This book is set in a mythical mid-European country. It opens with a 10 page travel guide to the imaginary city of Slaka and the first chapter follows with an account of a plane touching down on the tarmac. Aboard the plane is a Dr Petworth. He may or may not be an important character in the story to follow. Unfortunately, I can’t tell you whether he was, nor can I tell you what happened to him – as I read no further Continue reading Rates of Exchange, by Malcolm Bradbury
I had read an extract of AL Kennedy’s work for a writing assignment and I have seen her on television. She has a great reputation and comes across as intelligent, articulate and funny. So I was really looking forward to reading one of her novels and I was pleased when I found this one, Everything you Need, in my local library.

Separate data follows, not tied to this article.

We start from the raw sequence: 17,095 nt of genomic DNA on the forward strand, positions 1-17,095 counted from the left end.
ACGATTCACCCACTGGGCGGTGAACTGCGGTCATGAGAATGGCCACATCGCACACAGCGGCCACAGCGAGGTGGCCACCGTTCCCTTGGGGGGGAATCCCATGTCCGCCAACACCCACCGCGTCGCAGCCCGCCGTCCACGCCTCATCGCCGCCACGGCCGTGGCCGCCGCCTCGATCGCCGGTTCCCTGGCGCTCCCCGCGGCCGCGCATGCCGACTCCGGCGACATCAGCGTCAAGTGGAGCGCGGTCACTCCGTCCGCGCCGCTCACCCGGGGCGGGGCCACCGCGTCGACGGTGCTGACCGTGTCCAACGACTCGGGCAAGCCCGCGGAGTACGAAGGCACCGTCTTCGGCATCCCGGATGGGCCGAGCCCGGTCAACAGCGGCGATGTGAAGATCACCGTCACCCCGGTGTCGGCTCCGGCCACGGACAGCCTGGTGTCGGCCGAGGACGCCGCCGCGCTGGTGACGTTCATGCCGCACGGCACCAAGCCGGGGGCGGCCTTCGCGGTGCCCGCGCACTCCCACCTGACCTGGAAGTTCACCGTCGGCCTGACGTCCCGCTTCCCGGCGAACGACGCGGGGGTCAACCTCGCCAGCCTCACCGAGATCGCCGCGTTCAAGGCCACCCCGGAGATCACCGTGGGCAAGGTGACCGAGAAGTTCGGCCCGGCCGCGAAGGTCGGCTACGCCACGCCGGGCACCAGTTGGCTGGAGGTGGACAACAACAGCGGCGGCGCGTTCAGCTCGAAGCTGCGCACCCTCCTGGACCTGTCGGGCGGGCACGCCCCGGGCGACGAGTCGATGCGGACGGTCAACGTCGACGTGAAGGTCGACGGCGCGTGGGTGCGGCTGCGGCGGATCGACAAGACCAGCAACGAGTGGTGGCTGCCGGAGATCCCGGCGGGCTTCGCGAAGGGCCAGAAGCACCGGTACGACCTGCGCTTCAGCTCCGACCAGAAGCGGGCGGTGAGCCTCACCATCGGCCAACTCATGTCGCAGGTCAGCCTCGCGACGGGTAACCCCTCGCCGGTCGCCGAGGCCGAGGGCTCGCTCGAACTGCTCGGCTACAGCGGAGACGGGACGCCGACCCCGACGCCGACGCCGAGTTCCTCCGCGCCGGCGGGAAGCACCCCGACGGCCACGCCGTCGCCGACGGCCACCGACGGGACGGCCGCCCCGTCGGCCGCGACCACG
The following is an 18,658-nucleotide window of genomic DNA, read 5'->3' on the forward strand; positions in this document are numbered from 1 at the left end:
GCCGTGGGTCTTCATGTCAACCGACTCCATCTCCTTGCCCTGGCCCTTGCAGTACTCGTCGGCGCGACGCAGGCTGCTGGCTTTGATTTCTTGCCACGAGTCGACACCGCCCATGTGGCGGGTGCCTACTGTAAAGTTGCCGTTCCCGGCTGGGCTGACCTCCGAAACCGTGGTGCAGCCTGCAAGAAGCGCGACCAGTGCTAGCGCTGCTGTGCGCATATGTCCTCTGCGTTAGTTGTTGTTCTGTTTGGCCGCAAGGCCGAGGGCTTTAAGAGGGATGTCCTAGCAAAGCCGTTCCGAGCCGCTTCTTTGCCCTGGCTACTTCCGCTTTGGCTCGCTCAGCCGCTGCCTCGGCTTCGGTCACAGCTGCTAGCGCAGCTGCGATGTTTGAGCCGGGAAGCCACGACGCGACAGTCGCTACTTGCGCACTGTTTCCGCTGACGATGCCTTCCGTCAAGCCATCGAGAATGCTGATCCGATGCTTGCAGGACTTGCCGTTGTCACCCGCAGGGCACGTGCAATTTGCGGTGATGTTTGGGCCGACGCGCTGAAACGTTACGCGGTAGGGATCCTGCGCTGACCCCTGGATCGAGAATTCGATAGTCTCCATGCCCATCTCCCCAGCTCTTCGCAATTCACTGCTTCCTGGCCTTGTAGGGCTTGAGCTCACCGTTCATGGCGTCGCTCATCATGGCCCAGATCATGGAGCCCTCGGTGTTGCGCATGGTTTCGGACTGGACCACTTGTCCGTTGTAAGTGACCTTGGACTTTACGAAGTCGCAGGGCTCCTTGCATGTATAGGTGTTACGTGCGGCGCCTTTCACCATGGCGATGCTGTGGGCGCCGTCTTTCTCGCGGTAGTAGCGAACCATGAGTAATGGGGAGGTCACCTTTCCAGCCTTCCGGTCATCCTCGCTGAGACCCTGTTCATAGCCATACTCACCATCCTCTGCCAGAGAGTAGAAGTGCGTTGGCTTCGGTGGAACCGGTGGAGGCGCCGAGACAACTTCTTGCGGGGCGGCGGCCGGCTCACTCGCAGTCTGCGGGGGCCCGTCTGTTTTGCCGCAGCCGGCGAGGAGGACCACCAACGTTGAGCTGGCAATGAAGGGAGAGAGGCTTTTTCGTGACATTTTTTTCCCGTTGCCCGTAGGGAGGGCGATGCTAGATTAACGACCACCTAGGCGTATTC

You can’t fault the writing. This book is written in a high literary style. Every paragraph, every sentence, every phrase is perfectly crafted. Words are used in new and different combinations. The evoking of place and atmosphere is spot on. The author’s considerable abilities shine through. The writing is stylish. Elegant. Clever. Thought provoking.
But, after getting half way through, and having renewed my loan for the third time at my local library, I decided life is too short to read something that is a chore, rather than enjoyable.
Why did I find this book so difficult to read? Continue reading Everything You Need, by A.L. Kennedy